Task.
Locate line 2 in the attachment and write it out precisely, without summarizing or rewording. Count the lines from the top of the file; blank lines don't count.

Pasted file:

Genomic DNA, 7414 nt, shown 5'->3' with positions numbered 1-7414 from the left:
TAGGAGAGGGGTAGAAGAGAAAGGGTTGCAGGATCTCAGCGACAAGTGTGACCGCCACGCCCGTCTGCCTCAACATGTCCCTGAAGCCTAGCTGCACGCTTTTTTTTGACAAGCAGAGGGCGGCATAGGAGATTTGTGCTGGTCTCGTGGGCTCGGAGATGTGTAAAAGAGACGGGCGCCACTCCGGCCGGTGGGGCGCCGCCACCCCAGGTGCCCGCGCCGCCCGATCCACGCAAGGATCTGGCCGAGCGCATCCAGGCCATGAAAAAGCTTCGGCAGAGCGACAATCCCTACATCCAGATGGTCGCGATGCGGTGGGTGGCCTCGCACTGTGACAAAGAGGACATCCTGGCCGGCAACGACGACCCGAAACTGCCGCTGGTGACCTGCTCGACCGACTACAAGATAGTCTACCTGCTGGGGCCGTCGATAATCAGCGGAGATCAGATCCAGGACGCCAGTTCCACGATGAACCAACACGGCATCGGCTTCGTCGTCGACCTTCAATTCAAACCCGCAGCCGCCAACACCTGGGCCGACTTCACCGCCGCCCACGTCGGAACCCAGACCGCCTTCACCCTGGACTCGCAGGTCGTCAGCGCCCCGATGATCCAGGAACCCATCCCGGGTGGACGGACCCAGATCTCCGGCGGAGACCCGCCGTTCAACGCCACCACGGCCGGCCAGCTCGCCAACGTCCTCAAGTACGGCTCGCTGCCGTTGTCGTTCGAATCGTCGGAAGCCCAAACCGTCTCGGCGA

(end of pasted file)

TAGGAGAGGGGTAGAAGAGAAAGGGTTGCAGGATCTCAGCGACAAGTGTGACCGCCACGCCCGTCTGCCTCAACATGTCCCTGAAGCCTAGCTGCACGCTTTTTTTTGACAAGCAGAGGGCGGCATAGGAGATTTGTGCTGGTCTCGTGGGCTCGGAGATGTGTAAAAGAGACGGGCGCCACTCCGGCCGGTGGGGCGCCGCCACCCCAGGTGCCCGCGCCGCCCGATCCACGCAAGGATCTGGCCGAGCGCATCCAGGCCATGAAAAAGCTTCGGCAGAGCGACAATCCCTACATCCAGATGGTCGCGATGCGGTGGGTGGCCTCGCACTGTGACAAAGAGGACATCCTGGCCGGCAACGACGACCCGAAACTGCCGCTGGTGACCTGCTCGACCGACTACAAGATAGTCTACCTGCTGGGGCCGTCGATAATCAGCGGAGATCAGATCCAGGACGCCAGTTCCACGATGAACCAACACGGCATCGGCTTCGTCGTCGACCTTCAATTCAAACCCGCAGCCGCCAACACCTGGGCCGACTTCACCGCCGCCCACGTCGGAACCCAGACCGCCTTCACCCTGGACTCGCAGGTCGTCAGCGCCCCGATGATCCAGGAACCCATCCCGGGTGGACGGACCCAGATCTCCGGCGGAGACCCGCCGTTCAACGCCACCACGGCCGGCCAGCTCGCCAACGTCCTCAAGTACGGCTCGCTGCCGTTGTCGTTCGAATCGTCGGAAGCCCAAACCGTCTCGGCGA